History of Crossley
(Formaly known as Cow Hill)
Mentioned in the mid-16th century as Coohill and Cohyll, the district's growth during the late 18th and early 19th centuries led to this description in 1826 by local historian James Butterworth -
"Cowhill, with Alder Root, form united a kind of small village with two public houses and a considerable number of cottages".
Twice in the 17th century Chadderton was to see many of its inhabitants die from plague epidemics. The first occurred in 1633 when many deaths were recorded in Cowhill.
Prior to 1810 and the construction of the Middleton to Oldham Turnpike road (Middleton Road) Cowhill and Alder Root formed part of the main route from Chadderton and Oldham to Middleton.
Noted for its coal mining community, it once had several public houses, but only two remain. The Dog Inn was first licensed in 1750, and is Chadderton's oldest licensed premises, a distinction it shares with The Boat and Horses at Whitegate. The Crown (also known locally as The Sump Hole) dates to the early 1870s.
In 1819 The Dog Inn was one of Chadderton's two meeting places for a contingent of townsfolk who marched to Manchester for the iil-fated political demonstration that came to be known as the Peterloo Massacre. John Ashton of Cowhill was one of the 15 fatalities of that incident.
The mid 19th century saw the construction of the first railway line into Oldham pass through Cowhill. The Middleton Junction and Oldham Branch Railway line opened on 31 March 1842 to Oldham Werneth railway station. A second line passed through the area on 17 May 1880 with the opening of the Oldham Loop Line from Manchester. The two lines converged near Alder Root. (See Oldham Loop Line).
Crossley Playing Fields have a varied history and a stream (the Stock Brook), ran through it in the 1840s before becoming culverted. Around this time Stockfield Colliery opended on the south side of the railway line. The colliery was closed in 1932 but the railway remained open until 1949/50 when active tipping was noted on the site. In 1980 the site was completely reinstated using landfill.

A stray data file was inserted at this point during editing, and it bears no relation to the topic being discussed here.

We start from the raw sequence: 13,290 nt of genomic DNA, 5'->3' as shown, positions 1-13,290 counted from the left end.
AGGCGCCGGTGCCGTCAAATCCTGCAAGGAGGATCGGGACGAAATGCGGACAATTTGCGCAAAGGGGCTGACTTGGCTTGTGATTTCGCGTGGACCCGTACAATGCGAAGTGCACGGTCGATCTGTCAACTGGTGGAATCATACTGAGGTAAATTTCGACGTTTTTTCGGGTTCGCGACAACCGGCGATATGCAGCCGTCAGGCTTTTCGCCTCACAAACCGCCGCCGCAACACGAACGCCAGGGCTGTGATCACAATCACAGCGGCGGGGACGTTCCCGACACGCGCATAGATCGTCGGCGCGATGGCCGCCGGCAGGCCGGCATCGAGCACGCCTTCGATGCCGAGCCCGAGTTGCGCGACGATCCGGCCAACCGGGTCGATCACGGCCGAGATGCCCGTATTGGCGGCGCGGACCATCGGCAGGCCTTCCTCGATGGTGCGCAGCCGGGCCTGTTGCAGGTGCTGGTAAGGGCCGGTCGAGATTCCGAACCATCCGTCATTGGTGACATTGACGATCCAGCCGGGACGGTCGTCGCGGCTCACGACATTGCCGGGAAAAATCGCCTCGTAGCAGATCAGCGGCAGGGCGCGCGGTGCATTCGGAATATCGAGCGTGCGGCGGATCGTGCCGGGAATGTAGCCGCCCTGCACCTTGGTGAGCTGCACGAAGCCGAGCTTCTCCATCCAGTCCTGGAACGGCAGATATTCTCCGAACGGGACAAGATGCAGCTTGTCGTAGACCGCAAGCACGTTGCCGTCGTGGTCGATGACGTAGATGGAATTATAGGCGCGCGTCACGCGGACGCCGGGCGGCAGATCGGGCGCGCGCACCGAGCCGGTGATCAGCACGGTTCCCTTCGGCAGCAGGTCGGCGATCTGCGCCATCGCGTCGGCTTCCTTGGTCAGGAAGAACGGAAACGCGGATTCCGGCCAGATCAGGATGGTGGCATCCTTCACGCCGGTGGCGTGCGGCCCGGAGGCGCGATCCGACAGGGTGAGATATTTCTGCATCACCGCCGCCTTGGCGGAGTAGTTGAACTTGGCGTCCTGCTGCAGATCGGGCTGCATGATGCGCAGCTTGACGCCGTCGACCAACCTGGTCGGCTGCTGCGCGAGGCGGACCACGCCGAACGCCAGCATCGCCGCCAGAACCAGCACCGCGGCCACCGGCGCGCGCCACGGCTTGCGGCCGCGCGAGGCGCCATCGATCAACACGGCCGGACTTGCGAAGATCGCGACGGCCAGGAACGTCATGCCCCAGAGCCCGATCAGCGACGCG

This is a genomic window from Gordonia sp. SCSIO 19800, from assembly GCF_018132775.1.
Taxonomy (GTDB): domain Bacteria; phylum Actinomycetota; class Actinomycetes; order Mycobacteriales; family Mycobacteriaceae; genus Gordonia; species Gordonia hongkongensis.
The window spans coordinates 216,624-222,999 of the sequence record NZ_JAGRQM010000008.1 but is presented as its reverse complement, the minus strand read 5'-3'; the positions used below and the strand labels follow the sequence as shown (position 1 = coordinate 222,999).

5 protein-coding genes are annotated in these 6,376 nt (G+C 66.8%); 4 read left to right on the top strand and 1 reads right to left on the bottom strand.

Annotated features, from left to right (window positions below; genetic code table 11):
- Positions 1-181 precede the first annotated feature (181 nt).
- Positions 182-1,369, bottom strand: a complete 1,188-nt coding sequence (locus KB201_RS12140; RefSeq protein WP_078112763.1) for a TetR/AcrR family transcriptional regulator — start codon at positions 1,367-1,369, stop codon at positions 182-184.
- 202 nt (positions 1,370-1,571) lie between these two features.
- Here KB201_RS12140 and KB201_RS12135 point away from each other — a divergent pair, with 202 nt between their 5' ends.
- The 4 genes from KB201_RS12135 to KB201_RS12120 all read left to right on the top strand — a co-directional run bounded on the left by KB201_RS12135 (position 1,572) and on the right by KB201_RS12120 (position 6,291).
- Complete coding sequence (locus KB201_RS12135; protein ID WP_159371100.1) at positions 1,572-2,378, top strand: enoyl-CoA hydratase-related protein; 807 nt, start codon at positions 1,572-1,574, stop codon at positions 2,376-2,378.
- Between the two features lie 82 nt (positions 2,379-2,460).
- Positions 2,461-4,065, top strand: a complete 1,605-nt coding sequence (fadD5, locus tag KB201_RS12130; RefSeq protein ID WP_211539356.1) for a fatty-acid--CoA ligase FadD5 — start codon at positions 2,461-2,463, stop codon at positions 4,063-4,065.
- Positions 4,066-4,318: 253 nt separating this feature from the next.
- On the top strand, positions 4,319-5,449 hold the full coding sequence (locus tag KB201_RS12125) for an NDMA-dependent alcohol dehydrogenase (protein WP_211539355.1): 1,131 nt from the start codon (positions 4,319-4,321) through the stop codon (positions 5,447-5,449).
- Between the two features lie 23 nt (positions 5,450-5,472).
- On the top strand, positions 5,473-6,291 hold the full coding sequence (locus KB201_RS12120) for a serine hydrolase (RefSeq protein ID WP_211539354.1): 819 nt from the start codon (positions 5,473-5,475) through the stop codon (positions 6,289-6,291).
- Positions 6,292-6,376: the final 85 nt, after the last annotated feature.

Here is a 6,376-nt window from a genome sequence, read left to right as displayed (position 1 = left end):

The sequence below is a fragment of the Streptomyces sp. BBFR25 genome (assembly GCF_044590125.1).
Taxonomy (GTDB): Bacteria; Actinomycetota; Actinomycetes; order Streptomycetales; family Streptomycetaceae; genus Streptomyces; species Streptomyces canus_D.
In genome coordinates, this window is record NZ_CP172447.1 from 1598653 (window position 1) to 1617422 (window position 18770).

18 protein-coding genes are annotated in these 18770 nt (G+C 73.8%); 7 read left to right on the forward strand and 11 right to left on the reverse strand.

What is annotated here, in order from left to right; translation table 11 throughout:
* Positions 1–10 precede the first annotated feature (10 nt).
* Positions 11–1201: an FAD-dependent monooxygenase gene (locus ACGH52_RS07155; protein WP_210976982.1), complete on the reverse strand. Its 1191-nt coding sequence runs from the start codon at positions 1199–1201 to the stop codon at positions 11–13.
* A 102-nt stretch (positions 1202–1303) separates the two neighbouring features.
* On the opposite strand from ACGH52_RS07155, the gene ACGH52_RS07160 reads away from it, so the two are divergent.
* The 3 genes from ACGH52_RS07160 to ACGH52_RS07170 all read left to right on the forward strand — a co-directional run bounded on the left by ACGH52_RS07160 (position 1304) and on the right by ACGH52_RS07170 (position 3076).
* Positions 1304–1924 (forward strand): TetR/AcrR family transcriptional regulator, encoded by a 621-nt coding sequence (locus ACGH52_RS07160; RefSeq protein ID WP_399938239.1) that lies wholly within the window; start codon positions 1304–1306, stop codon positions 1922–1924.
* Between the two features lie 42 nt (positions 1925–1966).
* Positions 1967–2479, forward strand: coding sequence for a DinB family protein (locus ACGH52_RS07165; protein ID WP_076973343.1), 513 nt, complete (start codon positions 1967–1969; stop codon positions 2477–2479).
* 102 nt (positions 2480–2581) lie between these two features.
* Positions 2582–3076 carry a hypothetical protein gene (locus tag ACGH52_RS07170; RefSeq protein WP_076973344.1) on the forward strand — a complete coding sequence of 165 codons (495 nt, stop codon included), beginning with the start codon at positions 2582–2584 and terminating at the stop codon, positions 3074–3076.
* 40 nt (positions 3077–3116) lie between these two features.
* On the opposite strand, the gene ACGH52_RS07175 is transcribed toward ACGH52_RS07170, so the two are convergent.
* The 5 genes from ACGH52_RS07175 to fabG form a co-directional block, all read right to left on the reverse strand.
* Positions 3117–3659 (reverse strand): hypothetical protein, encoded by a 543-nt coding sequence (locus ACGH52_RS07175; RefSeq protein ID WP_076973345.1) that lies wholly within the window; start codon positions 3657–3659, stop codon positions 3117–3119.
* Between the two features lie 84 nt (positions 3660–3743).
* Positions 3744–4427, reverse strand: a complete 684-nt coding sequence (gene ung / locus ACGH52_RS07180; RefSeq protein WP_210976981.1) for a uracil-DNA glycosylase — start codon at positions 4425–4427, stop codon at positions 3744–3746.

Several cotton spinning mills were built during the cotton boom of mid to late 1800's including Alder Root Mill (1860–1883), Chadderton Mill (1885 - still standing), Glenby (1885–1962) and Osborne (1853–1973). See List of mills in Chadderton. The Chadderton Mill is a grade II listed building. The mill ceased production in June 2000, being the last cotton mill in Chadderton to function as such.
On 22 April 1907, the Walsh Street railway bridge was the location of a railway incident that became known as the 'Cow Hill Accident' involving a dozen privately owned wagons drawn by Platt Brothers locomotives. The siding along which the train was running descended steeply towards a stop-block adjacent to Walsh Street. Running out of control, the train continued through the stop-block and crashed, wagon after wagon into the street below.
Cow Hill area in 1924 to the east of Nimbe Nook
between the rail junction at Freehold.
Hartford Mill with Crossley in the background prior to large
Cowhill had a school, churches, farms, mills and factories, a Conservative Club, and held an annual fair, 'Cowhill Wakes', but widespread housing redevelopment as part of the Oldham housing clearances during the 1970s swept most of this away. Cow Hill Lane was renamed as part of an extended Denton Lane during this period.
In 2011 a large scale redevelopment scheme commenced across the Crossley estate which included the refurbishment of 273 homes, which included the high rise accommodation, and the building of 83 new homes. Also included was the construction of a new community center on Denton Lane.
Crossley in the late 1960’s from Denton Lane.
Refurbished homes on Crossley 2016.
New homes built in Crossley 2016.
Crossley from Denton Lane in 2016
Local resident Rose Ogden at the Opening of the community centre.